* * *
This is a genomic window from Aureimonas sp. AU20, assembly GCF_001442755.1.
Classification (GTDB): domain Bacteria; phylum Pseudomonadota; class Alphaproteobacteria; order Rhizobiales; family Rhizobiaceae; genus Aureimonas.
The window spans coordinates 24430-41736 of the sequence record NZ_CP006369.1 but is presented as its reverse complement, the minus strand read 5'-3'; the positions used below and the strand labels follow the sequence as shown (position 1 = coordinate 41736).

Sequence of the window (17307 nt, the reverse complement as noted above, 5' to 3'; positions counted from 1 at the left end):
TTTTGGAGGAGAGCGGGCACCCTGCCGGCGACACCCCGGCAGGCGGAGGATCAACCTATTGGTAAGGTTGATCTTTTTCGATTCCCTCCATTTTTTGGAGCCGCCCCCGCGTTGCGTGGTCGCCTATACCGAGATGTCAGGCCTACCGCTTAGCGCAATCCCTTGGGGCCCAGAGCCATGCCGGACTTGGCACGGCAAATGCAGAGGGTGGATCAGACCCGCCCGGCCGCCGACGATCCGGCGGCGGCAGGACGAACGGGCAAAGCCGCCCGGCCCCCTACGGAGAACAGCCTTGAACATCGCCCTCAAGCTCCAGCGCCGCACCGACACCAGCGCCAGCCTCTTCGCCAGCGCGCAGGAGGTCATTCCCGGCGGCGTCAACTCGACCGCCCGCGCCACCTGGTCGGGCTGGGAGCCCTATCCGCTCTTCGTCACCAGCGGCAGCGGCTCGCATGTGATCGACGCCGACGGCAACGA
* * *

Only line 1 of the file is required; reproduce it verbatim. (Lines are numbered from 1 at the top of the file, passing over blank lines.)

This is a genomic window from Aureimonas sp. AU20, assembly GCF_001442755.1.